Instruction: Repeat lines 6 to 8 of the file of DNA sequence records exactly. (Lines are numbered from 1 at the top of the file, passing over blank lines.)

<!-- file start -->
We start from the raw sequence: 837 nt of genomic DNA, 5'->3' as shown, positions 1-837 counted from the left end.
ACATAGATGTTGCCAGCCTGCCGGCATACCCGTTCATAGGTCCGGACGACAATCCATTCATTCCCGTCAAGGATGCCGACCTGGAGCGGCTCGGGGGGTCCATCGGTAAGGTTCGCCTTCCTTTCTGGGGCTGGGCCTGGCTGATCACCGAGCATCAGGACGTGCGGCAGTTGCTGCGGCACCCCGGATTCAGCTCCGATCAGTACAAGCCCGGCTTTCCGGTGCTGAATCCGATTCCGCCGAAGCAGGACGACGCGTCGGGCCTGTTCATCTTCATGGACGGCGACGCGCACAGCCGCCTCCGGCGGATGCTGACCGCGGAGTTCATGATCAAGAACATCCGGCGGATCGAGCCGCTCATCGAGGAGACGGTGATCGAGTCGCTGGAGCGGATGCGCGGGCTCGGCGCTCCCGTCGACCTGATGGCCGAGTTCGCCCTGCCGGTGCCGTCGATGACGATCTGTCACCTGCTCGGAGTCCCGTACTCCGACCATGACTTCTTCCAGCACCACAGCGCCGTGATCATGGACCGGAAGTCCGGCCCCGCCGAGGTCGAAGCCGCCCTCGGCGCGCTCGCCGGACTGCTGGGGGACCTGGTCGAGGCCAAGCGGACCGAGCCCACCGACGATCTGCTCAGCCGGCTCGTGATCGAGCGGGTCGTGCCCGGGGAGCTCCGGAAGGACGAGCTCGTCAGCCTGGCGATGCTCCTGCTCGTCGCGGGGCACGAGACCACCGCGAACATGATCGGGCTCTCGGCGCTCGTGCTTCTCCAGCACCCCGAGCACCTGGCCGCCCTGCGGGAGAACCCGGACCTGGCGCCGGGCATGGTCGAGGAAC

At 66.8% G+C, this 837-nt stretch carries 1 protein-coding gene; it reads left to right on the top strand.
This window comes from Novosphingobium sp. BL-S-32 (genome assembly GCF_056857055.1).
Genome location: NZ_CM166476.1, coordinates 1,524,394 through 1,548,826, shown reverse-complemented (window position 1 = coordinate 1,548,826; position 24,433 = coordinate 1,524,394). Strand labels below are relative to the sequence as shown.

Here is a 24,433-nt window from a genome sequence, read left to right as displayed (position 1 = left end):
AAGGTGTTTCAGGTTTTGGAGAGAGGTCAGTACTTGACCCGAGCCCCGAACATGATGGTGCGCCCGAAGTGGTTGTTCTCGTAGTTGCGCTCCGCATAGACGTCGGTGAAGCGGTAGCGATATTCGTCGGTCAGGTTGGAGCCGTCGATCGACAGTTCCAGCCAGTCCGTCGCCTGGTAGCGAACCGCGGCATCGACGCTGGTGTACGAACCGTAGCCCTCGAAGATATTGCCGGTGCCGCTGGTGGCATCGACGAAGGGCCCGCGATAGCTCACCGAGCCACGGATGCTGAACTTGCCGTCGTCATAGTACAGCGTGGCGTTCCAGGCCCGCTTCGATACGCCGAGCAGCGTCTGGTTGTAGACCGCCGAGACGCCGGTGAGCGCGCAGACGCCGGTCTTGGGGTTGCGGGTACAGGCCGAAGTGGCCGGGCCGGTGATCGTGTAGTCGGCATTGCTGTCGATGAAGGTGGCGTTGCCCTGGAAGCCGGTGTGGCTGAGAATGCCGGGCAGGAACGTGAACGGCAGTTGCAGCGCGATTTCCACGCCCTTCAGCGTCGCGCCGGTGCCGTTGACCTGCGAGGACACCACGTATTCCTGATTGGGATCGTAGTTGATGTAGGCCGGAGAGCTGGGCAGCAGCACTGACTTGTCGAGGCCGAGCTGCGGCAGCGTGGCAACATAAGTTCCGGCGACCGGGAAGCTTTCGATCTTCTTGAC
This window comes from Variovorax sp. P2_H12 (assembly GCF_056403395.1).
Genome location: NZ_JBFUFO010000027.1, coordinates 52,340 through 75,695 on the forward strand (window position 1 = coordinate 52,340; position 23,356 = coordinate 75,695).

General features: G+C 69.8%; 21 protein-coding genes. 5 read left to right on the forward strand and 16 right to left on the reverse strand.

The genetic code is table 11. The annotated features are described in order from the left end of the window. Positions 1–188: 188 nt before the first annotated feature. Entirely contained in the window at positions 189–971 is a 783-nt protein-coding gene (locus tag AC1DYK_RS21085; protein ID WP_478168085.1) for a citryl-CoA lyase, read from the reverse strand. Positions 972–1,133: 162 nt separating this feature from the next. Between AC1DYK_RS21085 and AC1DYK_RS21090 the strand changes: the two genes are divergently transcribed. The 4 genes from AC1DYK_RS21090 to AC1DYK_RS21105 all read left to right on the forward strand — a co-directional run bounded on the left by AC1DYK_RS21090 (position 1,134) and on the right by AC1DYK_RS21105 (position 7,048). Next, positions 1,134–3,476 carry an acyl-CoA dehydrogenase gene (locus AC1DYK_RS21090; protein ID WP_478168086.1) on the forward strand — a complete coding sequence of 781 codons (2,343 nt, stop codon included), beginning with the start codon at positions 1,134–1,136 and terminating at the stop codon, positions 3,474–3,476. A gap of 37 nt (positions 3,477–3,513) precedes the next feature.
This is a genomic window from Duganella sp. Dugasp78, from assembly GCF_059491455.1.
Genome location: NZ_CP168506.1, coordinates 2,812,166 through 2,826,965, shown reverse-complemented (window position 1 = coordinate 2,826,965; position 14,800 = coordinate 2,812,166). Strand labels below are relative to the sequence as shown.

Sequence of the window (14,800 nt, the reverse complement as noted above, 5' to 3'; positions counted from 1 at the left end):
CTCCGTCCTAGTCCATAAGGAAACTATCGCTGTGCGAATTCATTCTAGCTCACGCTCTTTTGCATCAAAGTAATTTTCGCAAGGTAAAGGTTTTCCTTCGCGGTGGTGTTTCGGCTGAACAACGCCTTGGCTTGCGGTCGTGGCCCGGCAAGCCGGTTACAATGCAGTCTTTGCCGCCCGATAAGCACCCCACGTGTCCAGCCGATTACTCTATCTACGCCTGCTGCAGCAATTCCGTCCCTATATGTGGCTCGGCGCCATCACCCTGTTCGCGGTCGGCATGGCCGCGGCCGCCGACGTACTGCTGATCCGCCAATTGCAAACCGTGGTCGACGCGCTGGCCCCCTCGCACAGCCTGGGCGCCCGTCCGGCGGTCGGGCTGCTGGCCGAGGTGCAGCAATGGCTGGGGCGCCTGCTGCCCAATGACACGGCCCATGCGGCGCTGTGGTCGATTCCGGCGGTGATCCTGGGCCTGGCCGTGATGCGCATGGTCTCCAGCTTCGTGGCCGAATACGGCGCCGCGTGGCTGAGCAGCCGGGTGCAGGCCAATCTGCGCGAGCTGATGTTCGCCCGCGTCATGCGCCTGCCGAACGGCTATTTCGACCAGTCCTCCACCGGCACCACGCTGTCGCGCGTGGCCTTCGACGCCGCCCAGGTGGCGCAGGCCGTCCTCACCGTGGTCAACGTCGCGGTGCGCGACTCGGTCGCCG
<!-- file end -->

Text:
Here is a 24,433-nt window from a genome sequence, read left to right as displayed (position 1 = left end):
AAGGTGTTTCAGGTTTTGGAGAGAGGTCAGTACTTGACCCGAGCCCCGAACATGATGGTGCGCCCGAAGTGGTTGTTCTCGTAGTTGCGCTCCGCATAGACGTCGGTGAAGCGGTAGCGATATTCGTCGGTCAGGTTGGAGCCGTCGATCGACAGTTCCAGCCAGTCCGTCGCCTGGTAGCGAACCGCGGCATCGACGCTGGTGTACGAACCGTAGCCCTCGAAGATATTGCCGGTGCCGCTGGTGGCATCGACGAAGGGCCCGCGATAGCTCACCGAGCCACGGATGCTGAACTTGCCGTCGTCATAGTACAGCGTGGCGTTCCAGGCCCGCTTCGATACGCCGAGCAGCGTCTGGTTGTAGACCGCCGAGACGCCGGTGAGCGCGCAGACGCCGGTCTTGGGGTTGCGGGTACAGGCCGAAGTGGCCGGGCCGGTGATCGTGTAGTCGGCATTGCTGTCGATGAAGGTGGCGTTGCCCTGGAAGCCGGTGTGGCTGAGAATGCCGGGCAGGAACGTGAACGGCAGTTGCAGCGCGATTTCCACGCCCTTCAGCGTCGCGCCGGTGCCGTTGACCTGCGAGGACACCACGTATTCCTGATTGGGATCGTAGTTGATGTAGGCCGGAGAGCTGGGCAGCAGCACTGACTTGTCGAGGCCGAGCTGCGGCAGCGTGGCAACATAAGTTCCGGCGACCGGGAAGCTTTCGATCTTCTTGAC
This window comes from Variovorax sp. P2_H12 (assembly GCF_056403395.1).